APICS CEO Abe Eshkenazi CSCP, CPA, CAE -
August 19, 2011
Despite the recent turmoil of the past several weeks, it appears that the Western economy continues to gradually level out. Moving forward, capacity is likely to be a key differentiator. Businesses large and small have grown accustomed to getting more from fewer resources, but that will eventually change. In preparation for this shift, operations and supply chain managers are looking at their available financial, fixed-asset, and human resources and asking, "Is this going to be enough to survive?" Strategic sourcing
I was interested to read a recent Wall Street Journal story on Bremen Castings, a family-owned foundry and machine shop in Indiana. Executives at this business had embarked on a high-risk program of expansion, but, after yet another downturn, were uncertain how to proceed. Despite the recession, company leaders knew that ultimate success would depend on positioning their organization with the right technological edge. So they sat down and talked about where they are now, how customer needs may have changed, where they see demand going, and if that demand will be consistent with past expectations.
As the article explains, the proposed expansion would increase Bremen Castings' capacity for melting metals and "require obtaining another $5 million bank loan ... as the second phase of a $10 million investment, the largest in the company's 72-year history."
President JB Brown called the development a gamble, but also added, "God forbid the market goes crazy and we're doing nothing."
The author pointed out that, despite strong competition from lower-cost Chinese producers, some local customers are willing to pay Bremen Castings more in order to benefit from nimble performance, smaller orders that avoid big inventories, and less outsourcing-related risk. In this way, the company created value and filled a niche that just may make the difference.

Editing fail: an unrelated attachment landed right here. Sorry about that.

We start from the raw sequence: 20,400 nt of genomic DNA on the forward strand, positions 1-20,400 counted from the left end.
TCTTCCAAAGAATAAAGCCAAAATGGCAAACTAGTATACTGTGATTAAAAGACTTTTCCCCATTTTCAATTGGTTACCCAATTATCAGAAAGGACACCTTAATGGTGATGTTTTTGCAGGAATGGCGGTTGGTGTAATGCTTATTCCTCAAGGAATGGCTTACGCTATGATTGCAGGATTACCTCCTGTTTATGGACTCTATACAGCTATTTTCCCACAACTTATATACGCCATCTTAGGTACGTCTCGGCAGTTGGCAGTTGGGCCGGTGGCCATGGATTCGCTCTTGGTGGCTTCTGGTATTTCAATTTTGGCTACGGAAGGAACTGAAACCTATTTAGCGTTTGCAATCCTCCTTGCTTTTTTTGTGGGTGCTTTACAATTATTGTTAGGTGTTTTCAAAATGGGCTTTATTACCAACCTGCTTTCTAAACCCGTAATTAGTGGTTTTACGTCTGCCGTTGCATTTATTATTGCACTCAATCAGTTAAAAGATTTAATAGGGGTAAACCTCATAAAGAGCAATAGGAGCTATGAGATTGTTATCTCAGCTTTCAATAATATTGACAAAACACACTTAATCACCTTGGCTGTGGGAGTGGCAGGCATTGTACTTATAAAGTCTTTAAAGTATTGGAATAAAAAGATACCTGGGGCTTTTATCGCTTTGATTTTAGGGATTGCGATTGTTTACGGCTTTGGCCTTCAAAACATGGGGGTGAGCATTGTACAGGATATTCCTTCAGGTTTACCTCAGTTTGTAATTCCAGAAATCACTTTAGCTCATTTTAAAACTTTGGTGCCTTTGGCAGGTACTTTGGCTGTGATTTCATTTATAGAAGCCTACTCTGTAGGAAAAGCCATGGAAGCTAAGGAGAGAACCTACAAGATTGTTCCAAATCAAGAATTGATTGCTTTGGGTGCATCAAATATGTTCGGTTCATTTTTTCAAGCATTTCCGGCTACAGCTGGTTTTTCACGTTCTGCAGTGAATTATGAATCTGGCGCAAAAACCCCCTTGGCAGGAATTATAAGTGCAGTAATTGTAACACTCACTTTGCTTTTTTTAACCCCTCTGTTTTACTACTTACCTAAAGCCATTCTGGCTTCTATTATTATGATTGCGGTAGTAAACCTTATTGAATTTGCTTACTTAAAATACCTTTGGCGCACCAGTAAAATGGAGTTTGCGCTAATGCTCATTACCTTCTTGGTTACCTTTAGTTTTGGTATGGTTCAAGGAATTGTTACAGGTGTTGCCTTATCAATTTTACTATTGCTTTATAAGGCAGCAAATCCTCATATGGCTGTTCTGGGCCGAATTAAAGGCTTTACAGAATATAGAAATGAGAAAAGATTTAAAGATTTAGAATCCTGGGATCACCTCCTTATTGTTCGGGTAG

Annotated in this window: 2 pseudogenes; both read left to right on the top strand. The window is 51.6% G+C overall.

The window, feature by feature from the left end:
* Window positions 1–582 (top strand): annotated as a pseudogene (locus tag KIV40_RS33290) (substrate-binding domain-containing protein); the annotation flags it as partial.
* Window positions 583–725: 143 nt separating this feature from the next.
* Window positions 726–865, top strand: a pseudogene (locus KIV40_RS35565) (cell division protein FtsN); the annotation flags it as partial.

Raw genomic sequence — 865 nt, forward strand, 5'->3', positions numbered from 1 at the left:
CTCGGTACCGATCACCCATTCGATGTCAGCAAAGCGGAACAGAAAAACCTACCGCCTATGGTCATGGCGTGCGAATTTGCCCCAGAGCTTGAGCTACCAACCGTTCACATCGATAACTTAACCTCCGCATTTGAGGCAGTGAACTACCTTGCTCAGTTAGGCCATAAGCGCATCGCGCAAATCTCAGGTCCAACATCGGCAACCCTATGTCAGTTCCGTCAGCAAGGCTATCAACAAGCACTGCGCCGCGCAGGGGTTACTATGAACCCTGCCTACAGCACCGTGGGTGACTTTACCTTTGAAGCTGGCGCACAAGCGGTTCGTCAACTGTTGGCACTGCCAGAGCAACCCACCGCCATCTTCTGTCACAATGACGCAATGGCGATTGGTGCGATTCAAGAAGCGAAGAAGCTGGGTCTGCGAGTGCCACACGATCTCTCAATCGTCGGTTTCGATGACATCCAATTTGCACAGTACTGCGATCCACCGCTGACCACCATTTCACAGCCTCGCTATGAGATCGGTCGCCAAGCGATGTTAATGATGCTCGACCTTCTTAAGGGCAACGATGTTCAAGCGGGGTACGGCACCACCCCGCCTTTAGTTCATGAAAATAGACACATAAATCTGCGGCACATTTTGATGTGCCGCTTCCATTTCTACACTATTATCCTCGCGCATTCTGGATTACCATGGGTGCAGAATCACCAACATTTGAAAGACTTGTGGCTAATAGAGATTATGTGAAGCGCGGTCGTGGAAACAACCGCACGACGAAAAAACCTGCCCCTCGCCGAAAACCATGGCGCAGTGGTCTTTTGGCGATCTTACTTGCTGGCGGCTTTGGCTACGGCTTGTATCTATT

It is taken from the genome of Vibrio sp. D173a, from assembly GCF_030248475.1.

Bremen Castings is not alone here. Numerous organizations are refining their business models and strategizing to become the onshore or nearshore supplier of choice for their customers. Many believe that China eventually will price itself out of its current position. With the value of the yuan increasing, US states offering incentives, and unions and workers granting concessions in order to get back to work, perhaps it's only a matter of time before China's and the United States' net labor costs converge.
Over the past decade, Western companies have been requiring buyer/planners to become sophisticated in global sourcing. The onshoring and nearshoring trend that seems to be gaining momentum requires all supply chain executives to become even more strategic in identifying suppliers. The APICS Dictionary
defines strategic sourcing as "a comprehensive approach for locating and sourcing key material suppliers, which often includes the business process of analyzing total-spend-for-material spend categories."
Attendees of the 2011 APICS International Conference & Expo
in Pittsburgh will be exploring what supply chain total cost really means in the current economy during the popular APICS World Café . In table groups, participants will share with their colleagues from across the globe how they make strategic sourcing decisions, the ways in which these choices were affected by the recession, and how sourcing practices continue to evolve in today's economy. Further, we will examine related risks and how to incorporate principles of sustainability while successfully meeting customer demand.
These are interesting times that require you to be alert to trends, align your practices to organizational priorities, and respond agilely to changing business conditions. Strategic sourcing is one important business practice that can help ensure the sustainability and productivity of the organizations you serve. I am looking forward to the discussion in Pittsburgh and hope to see you there.
In other news
How APICS Operations Management Now relates to you
Operations management is everywhere. Today, operations management professionals have unprecedented impacts on the global economy. Consider these questions and how today's edition of APICS Operations Management Now relates to you and your career.
- Do you agree with Bremen Castings' decision to continue with its investment? If not, what would you have done in that position?
- Bremen Castings is able to outperform its competitors overseas by leveraging advantages such as increased agility and lower risk. What are some other potential competitive advantages of nearshoring?
- How has your approach to sourcing changed in recent years?